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Study of half siblings provides genetic clues to autism

When a child has autism, siblings are also at risk for the disorder. New research from Washington University School of Medicine in St. Louis shows that the genetic reach of the disorder often extends to half siblings as well.

On the surface, the finding may not be surprising — half siblings share about 25 percent of their genes. But the discovery is giving scientists new clues to how autism is inherited.

The study is published online in the journal Molecular Psychiatry.

According to principal investigator John N. Constantino, MD, the new research adds to recent evidence that even though autism is far more common in males, females still can inherit and pass along genetic risk for autism.

“We found that autism risk for half siblings is about half of what it is for full siblings,” he says. “Most of the half siblings we studied had the same mothers. Given that half of the risk of transmission was lost and half was preserved among those maternal half siblings, mothers and fathers appear to be transmitting risk equally in families in which autism recurs.”

Constantino, the Blanche F. Ittleson Professor of Psychiatry and Pediatrics and director of the William Greenleaf Eliot Division of Child and Adolescent Psychiatry at Washington University and psychiatrist-in-chief at St. Louis Children’s Hospital, says the findings also suggest that in many families, the transmission of autism is the result of the effects of many genes — not just one — with each contributing a small proportion of risk.

Prior estimates of the extent to which autism is influenced by genetic factors are derived from studies of identical and fraternal twins where one, or both, are affected by the disorder. Since identical twins share 100 percent of their genes, and fraternal twins share 50 percent, inherited conditions tend to be twice as common in an identical twin pair compared to a fraternal twin pair. But twin studies of autism are too small to give precise estimates about how the disorder is inherited.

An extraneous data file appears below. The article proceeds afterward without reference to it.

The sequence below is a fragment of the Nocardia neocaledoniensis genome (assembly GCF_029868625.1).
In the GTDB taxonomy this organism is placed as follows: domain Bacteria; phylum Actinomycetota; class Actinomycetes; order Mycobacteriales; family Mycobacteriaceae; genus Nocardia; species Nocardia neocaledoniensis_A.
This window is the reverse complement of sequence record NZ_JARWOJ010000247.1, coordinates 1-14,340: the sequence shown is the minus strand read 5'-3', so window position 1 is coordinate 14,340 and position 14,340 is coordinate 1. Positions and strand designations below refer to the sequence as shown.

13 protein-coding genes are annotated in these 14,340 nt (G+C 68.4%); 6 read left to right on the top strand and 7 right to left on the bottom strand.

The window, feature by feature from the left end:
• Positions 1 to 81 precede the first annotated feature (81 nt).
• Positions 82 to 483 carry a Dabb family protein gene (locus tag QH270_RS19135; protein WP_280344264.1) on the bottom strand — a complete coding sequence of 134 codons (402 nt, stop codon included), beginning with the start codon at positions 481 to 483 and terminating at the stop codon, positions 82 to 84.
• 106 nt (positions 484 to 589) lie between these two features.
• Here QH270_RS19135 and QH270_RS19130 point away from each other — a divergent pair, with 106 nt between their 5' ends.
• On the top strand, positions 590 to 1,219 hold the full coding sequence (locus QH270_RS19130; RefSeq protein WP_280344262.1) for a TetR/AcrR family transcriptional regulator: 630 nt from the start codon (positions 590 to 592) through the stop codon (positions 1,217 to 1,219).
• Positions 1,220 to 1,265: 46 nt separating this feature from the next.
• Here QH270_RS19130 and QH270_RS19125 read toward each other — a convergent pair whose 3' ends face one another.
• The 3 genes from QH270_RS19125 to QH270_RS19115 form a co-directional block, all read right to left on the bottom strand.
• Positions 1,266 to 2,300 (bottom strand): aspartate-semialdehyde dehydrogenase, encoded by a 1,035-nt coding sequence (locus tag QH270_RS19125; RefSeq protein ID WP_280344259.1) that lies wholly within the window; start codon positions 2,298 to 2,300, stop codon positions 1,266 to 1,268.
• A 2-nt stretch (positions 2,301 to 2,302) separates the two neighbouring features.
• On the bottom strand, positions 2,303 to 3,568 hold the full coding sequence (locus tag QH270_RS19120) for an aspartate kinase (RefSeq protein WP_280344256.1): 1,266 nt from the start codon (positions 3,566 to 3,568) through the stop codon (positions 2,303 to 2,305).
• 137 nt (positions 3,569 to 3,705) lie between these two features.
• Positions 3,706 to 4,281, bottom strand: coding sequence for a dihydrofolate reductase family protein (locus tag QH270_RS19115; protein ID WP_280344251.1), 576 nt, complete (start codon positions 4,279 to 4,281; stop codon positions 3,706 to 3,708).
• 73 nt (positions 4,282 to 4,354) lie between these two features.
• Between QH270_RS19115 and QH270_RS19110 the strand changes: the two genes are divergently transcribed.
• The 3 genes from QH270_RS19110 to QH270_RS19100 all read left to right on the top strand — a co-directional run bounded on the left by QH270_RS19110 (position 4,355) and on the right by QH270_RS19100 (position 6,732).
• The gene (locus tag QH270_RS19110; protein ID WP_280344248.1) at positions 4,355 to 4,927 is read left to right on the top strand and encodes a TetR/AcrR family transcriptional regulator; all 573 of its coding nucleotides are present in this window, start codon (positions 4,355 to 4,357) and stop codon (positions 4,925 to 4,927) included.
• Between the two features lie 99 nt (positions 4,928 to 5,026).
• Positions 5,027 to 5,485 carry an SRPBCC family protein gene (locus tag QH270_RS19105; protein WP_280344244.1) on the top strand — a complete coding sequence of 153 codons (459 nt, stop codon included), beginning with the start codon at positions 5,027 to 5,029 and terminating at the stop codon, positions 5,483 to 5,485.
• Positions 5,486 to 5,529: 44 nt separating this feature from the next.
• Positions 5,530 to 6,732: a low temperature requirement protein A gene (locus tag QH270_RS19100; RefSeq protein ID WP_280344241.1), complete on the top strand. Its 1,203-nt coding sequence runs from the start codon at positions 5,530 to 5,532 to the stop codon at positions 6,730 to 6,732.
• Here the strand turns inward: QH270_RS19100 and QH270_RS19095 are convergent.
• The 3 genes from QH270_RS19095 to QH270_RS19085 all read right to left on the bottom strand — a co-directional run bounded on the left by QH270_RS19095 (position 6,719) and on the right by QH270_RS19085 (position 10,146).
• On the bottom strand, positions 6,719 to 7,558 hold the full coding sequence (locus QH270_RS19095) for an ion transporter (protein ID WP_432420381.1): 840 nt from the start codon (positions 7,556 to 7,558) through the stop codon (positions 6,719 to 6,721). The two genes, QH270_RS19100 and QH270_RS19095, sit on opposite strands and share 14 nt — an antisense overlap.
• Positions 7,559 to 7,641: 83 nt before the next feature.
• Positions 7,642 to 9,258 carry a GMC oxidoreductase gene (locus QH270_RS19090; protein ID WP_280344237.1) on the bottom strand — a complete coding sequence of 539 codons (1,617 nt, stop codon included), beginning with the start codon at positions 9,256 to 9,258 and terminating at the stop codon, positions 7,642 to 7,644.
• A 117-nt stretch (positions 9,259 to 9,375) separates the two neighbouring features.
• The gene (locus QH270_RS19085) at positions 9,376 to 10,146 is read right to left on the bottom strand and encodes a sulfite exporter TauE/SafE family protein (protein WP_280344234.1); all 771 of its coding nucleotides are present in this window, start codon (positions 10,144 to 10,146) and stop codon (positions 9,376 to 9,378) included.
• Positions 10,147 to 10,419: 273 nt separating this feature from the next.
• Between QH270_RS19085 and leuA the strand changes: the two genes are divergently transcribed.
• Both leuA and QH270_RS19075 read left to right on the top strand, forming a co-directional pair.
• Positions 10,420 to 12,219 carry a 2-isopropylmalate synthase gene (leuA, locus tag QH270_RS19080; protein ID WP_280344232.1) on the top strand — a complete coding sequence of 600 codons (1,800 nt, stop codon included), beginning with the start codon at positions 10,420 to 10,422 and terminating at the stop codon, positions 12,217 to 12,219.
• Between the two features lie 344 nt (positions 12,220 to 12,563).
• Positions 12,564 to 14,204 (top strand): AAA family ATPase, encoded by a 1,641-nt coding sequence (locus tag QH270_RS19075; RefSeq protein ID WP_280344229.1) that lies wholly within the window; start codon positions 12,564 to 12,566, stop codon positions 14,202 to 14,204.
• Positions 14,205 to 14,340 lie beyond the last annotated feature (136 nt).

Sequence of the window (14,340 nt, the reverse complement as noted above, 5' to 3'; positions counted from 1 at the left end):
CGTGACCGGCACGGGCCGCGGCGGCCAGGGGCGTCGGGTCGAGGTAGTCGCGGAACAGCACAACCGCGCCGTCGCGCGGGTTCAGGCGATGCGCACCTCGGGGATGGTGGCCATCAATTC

“The largest studies have included less than 300 clinically affected twin pairs,” Constantino says. “And they include girls, boys and mixed twin pairs, which complicates the testing of models of inheritance in autism because the disorder is much more common in boys than girls.”

Other studies have focused on siblings of children with autism, looking at how much more common autism recurrence is in siblings than the general population. But to derive more information on genetic structure from their family studies, Constantino’s group looked at autism recurrence in half siblings and compared it to that in full siblings.

The researchers studied over 5,000 families in which there was a child with autism and at least one additional sibling — the families were enrolled in a national volunteer, Internet-based family registry for autism, the Interactive Autism Network (IAN). Among those families, 619 included at least one maternal half-sibling. The researchers focused on maternal half-siblings rather than paternal half siblings because these children were more likely to live full-time with their biological mothers and to share the same environmental influences between the time they were born and the age of two, the time at which the onset of autistic syndromes occur. They compared autism recurrence among the 619 maternal half siblings to the rate among 4,832 full siblings.